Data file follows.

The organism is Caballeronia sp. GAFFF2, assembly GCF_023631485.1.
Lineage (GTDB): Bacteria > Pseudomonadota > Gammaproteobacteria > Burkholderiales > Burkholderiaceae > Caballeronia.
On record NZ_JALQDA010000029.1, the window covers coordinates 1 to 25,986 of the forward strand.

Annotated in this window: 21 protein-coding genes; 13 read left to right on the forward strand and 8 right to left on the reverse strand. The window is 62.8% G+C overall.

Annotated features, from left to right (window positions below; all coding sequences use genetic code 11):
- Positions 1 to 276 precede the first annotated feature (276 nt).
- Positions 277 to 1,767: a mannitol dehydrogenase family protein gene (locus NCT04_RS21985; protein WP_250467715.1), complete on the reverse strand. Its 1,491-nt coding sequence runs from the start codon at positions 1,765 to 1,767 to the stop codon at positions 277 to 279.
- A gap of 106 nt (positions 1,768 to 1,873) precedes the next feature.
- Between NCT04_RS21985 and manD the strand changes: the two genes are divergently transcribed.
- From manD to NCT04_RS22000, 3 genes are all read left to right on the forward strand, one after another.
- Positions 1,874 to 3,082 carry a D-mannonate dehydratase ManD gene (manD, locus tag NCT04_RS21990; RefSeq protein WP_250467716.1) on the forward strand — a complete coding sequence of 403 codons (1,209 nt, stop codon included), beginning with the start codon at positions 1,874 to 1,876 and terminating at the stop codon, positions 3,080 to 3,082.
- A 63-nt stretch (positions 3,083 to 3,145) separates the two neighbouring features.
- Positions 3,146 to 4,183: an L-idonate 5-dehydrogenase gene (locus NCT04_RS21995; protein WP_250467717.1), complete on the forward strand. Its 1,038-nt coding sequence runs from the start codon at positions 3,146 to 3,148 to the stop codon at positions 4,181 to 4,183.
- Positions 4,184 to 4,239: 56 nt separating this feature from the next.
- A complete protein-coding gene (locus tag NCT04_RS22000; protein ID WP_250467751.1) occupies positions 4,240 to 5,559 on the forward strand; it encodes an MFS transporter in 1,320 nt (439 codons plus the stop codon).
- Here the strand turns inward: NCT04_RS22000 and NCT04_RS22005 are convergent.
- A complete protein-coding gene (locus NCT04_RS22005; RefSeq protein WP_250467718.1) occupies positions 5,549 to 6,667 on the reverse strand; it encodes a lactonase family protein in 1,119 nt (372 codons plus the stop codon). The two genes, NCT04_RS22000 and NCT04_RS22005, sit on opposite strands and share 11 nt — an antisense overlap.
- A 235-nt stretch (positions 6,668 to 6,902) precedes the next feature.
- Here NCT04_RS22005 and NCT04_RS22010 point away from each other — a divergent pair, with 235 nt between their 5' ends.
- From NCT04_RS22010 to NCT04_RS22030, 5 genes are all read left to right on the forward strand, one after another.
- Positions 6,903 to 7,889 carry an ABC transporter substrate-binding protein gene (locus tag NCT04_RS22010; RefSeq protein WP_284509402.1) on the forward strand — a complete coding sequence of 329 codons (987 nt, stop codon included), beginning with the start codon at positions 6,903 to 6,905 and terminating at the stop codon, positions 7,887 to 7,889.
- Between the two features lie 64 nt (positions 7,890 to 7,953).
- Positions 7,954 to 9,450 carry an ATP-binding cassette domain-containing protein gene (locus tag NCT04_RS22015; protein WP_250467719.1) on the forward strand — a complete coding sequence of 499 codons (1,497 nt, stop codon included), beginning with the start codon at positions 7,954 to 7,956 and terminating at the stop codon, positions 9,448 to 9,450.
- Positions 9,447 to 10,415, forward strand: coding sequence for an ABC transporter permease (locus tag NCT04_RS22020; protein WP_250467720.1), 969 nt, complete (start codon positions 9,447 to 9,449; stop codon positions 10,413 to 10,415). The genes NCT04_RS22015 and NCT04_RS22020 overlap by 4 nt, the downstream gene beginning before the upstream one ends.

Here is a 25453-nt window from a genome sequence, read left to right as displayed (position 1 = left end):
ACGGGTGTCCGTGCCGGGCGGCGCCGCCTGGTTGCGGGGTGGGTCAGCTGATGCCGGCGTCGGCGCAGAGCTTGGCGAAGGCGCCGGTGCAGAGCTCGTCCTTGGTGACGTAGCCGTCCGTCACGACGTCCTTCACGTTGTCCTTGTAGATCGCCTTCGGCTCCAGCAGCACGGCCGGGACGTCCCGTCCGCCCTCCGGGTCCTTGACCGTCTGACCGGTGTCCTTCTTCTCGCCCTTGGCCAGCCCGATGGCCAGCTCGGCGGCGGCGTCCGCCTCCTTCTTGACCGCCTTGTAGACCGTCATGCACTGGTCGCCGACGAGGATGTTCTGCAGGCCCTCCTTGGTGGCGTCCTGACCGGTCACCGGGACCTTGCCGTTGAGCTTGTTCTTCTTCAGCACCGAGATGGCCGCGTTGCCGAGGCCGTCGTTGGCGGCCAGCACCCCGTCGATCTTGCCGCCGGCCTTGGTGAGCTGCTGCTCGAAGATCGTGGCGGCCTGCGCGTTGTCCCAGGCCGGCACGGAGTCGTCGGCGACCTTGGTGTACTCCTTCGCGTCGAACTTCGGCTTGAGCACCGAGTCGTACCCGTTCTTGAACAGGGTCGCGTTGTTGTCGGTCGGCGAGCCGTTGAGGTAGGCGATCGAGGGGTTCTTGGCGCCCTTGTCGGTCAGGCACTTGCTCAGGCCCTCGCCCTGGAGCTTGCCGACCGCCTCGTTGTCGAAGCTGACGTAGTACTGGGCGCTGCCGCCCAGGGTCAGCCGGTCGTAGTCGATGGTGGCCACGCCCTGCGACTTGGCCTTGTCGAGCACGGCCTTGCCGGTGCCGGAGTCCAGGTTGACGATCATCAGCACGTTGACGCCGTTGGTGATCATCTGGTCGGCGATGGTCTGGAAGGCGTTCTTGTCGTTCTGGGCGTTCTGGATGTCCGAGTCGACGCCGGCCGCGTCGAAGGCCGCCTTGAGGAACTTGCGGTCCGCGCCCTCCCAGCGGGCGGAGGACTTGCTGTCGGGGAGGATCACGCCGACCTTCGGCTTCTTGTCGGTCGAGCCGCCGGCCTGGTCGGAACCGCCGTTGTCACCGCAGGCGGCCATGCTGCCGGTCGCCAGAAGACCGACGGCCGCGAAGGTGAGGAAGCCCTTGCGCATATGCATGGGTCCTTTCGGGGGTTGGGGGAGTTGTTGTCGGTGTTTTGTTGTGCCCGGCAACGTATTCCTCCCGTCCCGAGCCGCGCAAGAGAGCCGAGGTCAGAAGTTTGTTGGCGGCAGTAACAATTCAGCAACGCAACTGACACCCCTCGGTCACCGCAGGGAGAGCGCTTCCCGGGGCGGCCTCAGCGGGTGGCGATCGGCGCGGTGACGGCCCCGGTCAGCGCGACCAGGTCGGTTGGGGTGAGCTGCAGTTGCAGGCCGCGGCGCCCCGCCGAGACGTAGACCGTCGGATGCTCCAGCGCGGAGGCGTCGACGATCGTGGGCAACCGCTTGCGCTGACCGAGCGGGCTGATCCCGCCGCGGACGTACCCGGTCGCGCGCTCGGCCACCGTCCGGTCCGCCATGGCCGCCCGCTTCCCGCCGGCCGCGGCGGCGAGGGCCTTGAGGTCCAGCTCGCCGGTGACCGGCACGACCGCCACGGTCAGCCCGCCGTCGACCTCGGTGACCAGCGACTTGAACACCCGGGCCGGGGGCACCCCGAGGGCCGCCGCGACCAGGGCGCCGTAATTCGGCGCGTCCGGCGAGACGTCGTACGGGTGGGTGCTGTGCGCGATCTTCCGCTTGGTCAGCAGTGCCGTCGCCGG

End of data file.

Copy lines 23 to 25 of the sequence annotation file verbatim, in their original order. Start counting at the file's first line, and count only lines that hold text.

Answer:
- Positions 7,954 to 9,450 carry an ATP-binding cassette domain-containing protein gene (locus tag NCT04_RS22015; protein WP_250467719.1) on the forward strand — a complete coding sequence of 499 codons (1,497 nt, stop codon included), beginning with the start codon at positions 7,954 to 7,956 and terminating at the stop codon, positions 9,448 to 9,450.
- Positions 9,447 to 10,415, forward strand: coding sequence for an ABC transporter permease (locus tag NCT04_RS22020; protein WP_250467720.1), 969 nt, complete (start codon positions 9,447 to 9,449; stop codon positions 10,413 to 10,415). The genes NCT04_RS22015 and NCT04_RS22020 overlap by 4 nt, the downstream gene beginning before the upstream one ends.

Here is a 25453-nt window from a genome sequence, read left to right as displayed (position 1 = left end):